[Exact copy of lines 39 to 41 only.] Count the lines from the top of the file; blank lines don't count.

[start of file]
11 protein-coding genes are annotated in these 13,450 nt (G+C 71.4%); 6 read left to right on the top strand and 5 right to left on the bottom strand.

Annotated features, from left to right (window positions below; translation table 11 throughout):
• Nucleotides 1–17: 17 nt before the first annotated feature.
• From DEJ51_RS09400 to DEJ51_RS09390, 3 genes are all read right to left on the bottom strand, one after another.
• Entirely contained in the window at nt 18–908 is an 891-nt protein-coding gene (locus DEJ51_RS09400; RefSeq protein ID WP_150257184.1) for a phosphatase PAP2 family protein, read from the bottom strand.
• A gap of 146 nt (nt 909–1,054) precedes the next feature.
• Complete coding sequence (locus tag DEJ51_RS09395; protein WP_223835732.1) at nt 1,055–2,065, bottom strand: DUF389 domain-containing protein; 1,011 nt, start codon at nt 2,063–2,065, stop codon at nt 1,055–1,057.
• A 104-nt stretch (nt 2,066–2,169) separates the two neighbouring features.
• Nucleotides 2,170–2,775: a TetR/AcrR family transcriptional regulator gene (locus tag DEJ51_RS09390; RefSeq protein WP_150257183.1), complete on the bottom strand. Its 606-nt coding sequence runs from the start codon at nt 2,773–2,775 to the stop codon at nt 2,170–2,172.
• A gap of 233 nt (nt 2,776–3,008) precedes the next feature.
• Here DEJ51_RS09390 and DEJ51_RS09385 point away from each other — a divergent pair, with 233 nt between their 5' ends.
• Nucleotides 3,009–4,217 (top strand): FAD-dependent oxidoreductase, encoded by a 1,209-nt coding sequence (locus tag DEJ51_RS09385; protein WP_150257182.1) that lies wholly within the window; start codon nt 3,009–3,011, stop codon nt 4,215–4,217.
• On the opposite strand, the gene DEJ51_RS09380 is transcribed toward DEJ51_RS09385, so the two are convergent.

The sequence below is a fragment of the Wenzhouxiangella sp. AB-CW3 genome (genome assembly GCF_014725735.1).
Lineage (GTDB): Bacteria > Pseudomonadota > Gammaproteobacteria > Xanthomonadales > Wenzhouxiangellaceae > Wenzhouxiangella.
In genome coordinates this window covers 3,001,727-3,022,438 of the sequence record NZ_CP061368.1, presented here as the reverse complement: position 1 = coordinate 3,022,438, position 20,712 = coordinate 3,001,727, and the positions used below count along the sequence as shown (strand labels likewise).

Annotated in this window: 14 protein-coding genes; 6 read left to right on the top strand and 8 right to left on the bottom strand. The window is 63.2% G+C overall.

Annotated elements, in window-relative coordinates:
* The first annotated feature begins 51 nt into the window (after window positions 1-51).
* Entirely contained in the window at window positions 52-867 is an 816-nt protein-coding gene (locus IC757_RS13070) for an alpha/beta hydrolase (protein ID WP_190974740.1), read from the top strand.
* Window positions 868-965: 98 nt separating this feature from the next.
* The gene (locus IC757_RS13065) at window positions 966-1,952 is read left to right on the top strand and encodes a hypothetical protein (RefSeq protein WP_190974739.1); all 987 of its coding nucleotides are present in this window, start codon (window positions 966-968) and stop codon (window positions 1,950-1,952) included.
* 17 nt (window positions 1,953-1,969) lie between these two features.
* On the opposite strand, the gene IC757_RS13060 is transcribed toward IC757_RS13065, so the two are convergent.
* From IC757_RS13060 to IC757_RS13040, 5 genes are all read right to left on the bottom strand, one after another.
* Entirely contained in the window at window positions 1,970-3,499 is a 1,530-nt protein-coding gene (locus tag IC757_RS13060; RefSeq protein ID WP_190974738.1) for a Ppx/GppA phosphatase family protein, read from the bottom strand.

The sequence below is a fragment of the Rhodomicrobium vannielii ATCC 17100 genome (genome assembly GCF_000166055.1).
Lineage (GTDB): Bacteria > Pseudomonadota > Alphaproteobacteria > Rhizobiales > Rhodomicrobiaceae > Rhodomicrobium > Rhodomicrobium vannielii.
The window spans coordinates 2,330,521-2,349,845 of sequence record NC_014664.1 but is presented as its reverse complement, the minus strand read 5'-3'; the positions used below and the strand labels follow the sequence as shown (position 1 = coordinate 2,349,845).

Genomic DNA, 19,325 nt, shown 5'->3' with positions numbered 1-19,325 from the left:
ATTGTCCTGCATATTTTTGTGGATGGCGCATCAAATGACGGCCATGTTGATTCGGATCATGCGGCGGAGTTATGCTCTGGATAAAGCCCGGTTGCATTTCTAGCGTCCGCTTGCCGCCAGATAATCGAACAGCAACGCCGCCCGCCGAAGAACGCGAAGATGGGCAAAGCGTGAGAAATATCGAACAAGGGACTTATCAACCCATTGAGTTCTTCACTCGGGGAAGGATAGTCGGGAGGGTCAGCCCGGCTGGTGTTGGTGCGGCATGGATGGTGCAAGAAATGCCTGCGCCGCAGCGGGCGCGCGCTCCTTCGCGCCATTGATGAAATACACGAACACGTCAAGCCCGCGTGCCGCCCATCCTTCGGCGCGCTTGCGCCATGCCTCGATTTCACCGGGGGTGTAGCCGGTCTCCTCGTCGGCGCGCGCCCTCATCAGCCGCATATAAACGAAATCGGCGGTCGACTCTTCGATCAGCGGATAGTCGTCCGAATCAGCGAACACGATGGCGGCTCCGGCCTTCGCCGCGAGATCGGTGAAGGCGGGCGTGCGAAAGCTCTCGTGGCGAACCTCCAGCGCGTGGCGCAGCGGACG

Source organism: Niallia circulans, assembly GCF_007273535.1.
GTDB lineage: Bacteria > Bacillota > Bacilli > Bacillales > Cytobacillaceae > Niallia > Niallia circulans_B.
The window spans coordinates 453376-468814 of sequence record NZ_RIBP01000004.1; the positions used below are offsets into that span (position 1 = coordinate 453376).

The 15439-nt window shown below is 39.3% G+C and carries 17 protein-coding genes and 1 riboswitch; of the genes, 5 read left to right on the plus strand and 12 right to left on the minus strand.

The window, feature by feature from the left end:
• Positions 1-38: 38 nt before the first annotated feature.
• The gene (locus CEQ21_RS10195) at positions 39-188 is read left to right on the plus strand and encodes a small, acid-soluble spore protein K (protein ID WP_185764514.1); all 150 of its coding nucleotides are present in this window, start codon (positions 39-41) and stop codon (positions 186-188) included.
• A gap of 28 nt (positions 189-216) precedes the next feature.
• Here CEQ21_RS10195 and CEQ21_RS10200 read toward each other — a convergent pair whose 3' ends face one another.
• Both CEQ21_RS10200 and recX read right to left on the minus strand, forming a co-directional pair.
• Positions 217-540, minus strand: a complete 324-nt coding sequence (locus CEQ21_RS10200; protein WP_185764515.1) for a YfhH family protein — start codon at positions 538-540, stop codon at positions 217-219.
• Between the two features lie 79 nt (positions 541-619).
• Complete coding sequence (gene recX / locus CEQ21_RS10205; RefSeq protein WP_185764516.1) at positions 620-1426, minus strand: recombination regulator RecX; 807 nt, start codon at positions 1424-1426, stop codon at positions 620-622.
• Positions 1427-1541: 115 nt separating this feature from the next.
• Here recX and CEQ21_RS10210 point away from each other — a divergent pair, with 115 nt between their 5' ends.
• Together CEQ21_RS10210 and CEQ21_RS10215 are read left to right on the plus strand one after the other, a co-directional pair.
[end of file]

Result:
• A gap of 28 nt (positions 189-216) precedes the next feature.
• Here CEQ21_RS10195 and CEQ21_RS10200 read toward each other — a convergent pair whose 3' ends face one another.
• Both CEQ21_RS10200 and recX read right to left on the minus strand, forming a co-directional pair.